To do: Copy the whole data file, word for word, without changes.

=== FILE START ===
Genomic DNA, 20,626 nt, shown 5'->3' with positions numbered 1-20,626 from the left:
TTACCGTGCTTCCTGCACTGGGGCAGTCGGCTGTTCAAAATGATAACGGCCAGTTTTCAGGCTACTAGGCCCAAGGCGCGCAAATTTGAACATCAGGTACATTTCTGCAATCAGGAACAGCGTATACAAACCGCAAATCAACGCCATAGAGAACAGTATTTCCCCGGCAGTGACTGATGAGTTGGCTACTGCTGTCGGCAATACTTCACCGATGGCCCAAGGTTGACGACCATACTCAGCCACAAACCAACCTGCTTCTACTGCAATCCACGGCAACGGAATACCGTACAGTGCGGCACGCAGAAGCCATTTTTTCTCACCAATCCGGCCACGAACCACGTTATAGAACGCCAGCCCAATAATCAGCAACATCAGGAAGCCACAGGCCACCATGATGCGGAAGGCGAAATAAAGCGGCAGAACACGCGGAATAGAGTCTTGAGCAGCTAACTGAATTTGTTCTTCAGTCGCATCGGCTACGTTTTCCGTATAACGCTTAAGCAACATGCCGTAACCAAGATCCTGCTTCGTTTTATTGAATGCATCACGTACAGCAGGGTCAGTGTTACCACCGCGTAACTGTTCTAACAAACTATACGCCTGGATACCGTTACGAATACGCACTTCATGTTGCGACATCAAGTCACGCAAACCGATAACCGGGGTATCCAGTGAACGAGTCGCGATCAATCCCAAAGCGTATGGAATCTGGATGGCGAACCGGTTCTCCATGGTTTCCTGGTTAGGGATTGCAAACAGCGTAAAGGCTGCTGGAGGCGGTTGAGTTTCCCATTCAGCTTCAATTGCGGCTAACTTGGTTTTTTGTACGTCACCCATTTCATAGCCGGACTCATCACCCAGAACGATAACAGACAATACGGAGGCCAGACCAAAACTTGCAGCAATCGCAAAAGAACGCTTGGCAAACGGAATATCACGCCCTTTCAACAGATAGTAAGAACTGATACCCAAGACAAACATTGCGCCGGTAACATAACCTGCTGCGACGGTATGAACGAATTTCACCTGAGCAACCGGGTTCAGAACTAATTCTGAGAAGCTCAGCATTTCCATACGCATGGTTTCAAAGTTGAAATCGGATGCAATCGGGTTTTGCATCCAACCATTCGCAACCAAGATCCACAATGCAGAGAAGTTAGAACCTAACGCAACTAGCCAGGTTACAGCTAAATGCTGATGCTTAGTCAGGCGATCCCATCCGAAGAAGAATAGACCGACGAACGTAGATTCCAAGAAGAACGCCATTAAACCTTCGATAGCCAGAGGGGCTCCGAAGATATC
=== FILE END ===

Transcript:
Genomic DNA, 20,626 nt, shown 5'->3' with positions numbered 1-20,626 from the left:
TTACCGTGCTTCCTGCACTGGGGCAGTCGGCTGTTCAAAATGATAACGGCCAGTTTTCAGGCTACTAGGCCCAAGGCGCGCAAATTTGAACATCAGGTACATTTCTGCAATCAGGAACAGCGTATACAAACCGCAAATCAACGCCATAGAGAACAGTATTTCCCCGGCAGTGACTGATGAGTTGGCTACTGCTGTCGGCAATACTTCACCGATGGCCCAAGGTTGACGACCATACTCAGCCACAAACCAACCTGCTTCTACTGCAATCCACGGCAACGGAATACCGTACAGTGCGGCACGCAGAAGCCATTTTTTCTCACCAATCCGGCCACGAACCACGTTATAGAACGCCAGCCCAATAATCAGCAACATCAGGAAGCCACAGGCCACCATGATGCGGAAGGCGAAATAAAGCGGCAGAACACGCGGAATAGAGTCTTGAGCAGCTAACTGAATTTGTTCTTCAGTCGCATCGGCTACGTTTTCCGTATAACGCTTAAGCAACATGCCGTAACCAAGATCCTGCTTCGTTTTATTGAATGCATCACGTACAGCAGGGTCAGTGTTACCACCGCGTAACTGTTCTAACAAACTATACGCCTGGATACCGTTACGAATACGCACTTCATGTTGCGACATCAAGTCACGCAAACCGATAACCGGGGTATCCAGTGAACGAGTCGCGATCAATCCCAAAGCGTATGGAATCTGGATGGCGAACCGGTTCTCCATGGTTTCCTGGTTAGGGATTGCAAACAGCGTAAAGGCTGCTGGAGGCGGTTGAGTTTCCCATTCAGCTTCAATTGCGGCTAACTTGGTTTTTTGTACGTCACCCATTTCATAGCCGGACTCATCACCCAGAACGATAACAGACAATACGGAGGCCAGACCAAAACTTGCAGCAATCGCAAAAGAACGCTTGGCAAACGGAATATCACGCCCTTTCAACAGATAGTAAGAACTGATACCCAAGACAAACATTGCGCCGGTAACATAACCTGCTGCGACGGTATGAACGAATTTCACCTGAGCAACCGGGTTCAGAACTAATTCTGAGAAGCTCAGCATTTCCATACGCATGGTTTCAAAGTTGAAATCGGATGCAATCGGGTTTTGCATCCAACCATTCGCAACCAAGATCCACAATGCAGAGAAGTTAGAACCTAACGCAACTAGCCAGGTTACAGCTAAATGCTGATGCTTAGTCAGGCGATCCCATCCGAAGAAGAATAGACCGACGAACGTAGATTCCAAGAAGAACGCCATTAAACCTTCGATAGCCAGAGGGGCTCCGAAGATATC